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Rat bite fevers (Streptobacillus moniliformis and Spirillum minus infection) 

Rat bite fevers (Streptobacillus moniliformis and Spirillum minus infection)
Rat bite fevers (Streptobacillus moniliformis and Spirillum minus infection)

Andrew F. Woodhouse

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date: 02 March 2021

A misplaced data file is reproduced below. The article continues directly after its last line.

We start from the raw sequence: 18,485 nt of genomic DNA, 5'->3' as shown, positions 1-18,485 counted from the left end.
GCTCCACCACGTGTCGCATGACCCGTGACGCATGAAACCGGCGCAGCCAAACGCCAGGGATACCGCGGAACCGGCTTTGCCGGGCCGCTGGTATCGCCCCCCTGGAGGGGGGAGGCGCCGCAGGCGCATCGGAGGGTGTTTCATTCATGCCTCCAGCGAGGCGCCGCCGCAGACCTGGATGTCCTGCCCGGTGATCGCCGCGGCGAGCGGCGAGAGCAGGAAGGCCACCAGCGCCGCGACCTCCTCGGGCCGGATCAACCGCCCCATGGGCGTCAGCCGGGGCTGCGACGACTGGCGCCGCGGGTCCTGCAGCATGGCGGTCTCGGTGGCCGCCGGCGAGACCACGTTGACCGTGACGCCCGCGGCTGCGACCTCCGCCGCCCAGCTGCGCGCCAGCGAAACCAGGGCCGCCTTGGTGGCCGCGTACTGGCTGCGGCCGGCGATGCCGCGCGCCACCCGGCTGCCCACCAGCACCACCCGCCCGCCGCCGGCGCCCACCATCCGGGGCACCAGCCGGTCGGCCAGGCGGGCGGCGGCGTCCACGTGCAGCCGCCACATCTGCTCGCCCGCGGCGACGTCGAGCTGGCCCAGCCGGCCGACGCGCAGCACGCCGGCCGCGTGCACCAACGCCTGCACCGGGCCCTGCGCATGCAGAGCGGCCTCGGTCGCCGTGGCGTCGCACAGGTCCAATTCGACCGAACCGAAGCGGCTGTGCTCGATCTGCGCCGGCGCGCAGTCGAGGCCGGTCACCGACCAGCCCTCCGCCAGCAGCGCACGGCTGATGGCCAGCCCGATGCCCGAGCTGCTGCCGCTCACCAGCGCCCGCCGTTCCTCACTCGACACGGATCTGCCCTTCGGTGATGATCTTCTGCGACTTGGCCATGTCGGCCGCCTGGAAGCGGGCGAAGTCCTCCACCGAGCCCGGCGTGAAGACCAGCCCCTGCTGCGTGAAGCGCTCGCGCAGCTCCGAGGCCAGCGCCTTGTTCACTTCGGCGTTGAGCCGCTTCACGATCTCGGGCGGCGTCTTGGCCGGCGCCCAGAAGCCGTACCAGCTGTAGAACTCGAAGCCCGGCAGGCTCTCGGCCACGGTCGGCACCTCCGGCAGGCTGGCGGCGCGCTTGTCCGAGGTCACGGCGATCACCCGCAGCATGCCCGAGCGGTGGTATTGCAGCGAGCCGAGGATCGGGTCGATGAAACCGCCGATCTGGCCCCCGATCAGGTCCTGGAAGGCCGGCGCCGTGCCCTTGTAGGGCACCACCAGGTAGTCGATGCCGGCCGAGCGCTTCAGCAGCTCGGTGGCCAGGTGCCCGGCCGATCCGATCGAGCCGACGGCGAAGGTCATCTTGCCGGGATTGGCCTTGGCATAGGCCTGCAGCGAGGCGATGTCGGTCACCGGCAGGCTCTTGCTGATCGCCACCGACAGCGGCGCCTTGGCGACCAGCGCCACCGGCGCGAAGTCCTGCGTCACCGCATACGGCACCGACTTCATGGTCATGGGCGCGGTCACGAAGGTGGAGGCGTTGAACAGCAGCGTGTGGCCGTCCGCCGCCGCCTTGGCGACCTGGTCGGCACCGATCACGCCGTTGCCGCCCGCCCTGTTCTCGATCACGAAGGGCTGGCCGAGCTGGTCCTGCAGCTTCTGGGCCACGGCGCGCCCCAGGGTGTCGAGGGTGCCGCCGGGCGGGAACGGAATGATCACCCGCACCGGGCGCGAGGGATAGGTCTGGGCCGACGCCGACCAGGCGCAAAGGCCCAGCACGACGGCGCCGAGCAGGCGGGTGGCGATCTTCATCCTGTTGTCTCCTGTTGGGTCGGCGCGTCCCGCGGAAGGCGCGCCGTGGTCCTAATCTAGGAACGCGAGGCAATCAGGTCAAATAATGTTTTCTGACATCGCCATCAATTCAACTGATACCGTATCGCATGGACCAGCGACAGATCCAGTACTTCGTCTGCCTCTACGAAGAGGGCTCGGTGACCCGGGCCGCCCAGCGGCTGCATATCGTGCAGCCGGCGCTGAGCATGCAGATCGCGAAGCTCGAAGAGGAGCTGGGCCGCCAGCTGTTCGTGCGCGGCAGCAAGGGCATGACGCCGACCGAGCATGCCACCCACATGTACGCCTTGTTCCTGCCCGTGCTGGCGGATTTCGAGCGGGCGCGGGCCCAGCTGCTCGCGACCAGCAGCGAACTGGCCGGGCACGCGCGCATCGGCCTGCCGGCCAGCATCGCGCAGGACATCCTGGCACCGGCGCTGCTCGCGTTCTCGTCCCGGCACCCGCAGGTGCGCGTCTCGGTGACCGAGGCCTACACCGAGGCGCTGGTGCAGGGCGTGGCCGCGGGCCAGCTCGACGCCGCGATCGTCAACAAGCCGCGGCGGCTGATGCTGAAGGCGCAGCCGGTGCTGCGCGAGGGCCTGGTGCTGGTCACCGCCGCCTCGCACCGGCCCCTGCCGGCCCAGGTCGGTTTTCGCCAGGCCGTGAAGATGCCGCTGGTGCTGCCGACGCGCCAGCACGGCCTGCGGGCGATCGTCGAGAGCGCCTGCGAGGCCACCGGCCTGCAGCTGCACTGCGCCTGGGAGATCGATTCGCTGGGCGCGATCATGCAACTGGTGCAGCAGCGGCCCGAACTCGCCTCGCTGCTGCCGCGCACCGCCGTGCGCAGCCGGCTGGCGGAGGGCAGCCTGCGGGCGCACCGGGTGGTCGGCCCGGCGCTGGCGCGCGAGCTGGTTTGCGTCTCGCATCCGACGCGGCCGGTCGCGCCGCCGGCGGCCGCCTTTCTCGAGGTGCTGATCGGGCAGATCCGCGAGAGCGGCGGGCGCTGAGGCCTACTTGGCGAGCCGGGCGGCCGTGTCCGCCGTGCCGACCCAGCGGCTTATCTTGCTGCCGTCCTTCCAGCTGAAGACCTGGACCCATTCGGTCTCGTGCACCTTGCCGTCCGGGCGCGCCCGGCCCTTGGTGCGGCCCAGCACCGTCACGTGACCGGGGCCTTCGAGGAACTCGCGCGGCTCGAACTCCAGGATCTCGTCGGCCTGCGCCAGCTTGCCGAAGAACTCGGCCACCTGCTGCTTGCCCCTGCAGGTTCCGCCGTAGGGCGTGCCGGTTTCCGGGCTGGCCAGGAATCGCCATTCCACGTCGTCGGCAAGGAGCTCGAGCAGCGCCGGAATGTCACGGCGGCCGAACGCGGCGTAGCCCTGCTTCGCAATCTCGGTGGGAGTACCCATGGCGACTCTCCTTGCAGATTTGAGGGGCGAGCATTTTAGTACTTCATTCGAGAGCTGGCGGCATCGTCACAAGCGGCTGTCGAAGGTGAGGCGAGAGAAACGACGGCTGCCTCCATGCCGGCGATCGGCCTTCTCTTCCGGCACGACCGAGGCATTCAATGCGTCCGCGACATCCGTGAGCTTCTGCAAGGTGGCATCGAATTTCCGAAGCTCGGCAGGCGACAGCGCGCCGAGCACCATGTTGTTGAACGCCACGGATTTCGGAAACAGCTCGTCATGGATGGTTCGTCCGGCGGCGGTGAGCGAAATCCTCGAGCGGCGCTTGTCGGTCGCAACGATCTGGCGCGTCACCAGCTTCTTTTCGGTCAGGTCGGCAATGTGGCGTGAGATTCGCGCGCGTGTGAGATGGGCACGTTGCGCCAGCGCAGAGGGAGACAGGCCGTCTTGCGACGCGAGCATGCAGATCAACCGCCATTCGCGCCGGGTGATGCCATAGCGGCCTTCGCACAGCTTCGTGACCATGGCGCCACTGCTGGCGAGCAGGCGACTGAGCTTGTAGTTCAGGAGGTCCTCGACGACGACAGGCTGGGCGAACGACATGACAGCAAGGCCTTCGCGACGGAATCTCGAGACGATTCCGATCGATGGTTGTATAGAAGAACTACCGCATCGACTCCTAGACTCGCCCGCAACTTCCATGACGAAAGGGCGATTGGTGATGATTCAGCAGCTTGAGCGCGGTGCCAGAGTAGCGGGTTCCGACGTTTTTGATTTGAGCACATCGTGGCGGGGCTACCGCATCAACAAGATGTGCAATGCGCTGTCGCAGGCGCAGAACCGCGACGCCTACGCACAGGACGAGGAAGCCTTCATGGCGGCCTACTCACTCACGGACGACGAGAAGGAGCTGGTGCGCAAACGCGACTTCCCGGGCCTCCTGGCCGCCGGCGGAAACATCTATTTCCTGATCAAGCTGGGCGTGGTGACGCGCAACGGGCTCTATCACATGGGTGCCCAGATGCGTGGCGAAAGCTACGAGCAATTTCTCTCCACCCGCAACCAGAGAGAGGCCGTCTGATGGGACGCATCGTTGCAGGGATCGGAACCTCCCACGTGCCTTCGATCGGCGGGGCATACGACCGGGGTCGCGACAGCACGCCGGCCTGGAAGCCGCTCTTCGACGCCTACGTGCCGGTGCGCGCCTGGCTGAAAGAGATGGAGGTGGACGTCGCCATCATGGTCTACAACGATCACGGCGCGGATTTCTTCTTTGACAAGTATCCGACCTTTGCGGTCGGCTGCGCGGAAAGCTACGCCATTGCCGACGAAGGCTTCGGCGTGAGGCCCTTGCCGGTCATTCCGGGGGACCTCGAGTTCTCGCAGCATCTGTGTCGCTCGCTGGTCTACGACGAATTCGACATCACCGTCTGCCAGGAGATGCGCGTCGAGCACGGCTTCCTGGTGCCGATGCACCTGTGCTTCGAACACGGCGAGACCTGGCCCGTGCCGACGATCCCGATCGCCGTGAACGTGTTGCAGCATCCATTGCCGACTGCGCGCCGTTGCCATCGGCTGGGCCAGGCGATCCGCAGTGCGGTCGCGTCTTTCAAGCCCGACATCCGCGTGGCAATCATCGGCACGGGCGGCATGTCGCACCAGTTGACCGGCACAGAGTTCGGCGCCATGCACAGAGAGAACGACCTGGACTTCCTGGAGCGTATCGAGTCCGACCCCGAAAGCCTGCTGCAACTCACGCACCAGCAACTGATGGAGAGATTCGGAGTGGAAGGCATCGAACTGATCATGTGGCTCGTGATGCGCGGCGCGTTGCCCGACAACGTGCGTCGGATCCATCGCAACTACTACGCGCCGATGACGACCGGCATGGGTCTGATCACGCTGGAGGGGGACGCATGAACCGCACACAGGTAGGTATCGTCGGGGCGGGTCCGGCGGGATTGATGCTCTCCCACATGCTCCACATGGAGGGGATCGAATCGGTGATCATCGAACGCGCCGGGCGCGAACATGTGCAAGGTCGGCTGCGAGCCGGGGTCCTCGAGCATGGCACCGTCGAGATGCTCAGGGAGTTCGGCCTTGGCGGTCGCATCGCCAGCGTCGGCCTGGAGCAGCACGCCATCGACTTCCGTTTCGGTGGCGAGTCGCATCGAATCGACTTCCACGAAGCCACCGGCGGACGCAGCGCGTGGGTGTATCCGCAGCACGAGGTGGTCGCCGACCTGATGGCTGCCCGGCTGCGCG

Rat bite fever is usually attributable to Streptobacillus moniliformis in the Americas, Europe, and Australasia, and to Spirillum minus in Asia. Bites are increasingly common among children with pet rats, and pet shop and laboratory workers. Both bacteria are commensals of rats, some other rodents, and their predators. After an incubation period less than 1 week, S. moniliformis causes sudden high fever, rigors, myalgia, petechial rash, and migratory reactive or septic polyarthritis with synovial effusions. Complications can include fulminant septicaemia, endocarditis, pneumonia, and metastatic abscesses. S. minus infection (sodoku) has a longer incubation period with similarly high fever but concomitant exacerbation of the bite wound, local lymphadenopathy, papular rash, and arthralgia without effusions. In both diseases, fever subsides after a few days but may relapse repeatedly over months. Prevention is by controlling peri-domestic rats and avoiding bites by pet or laboratory rodents.

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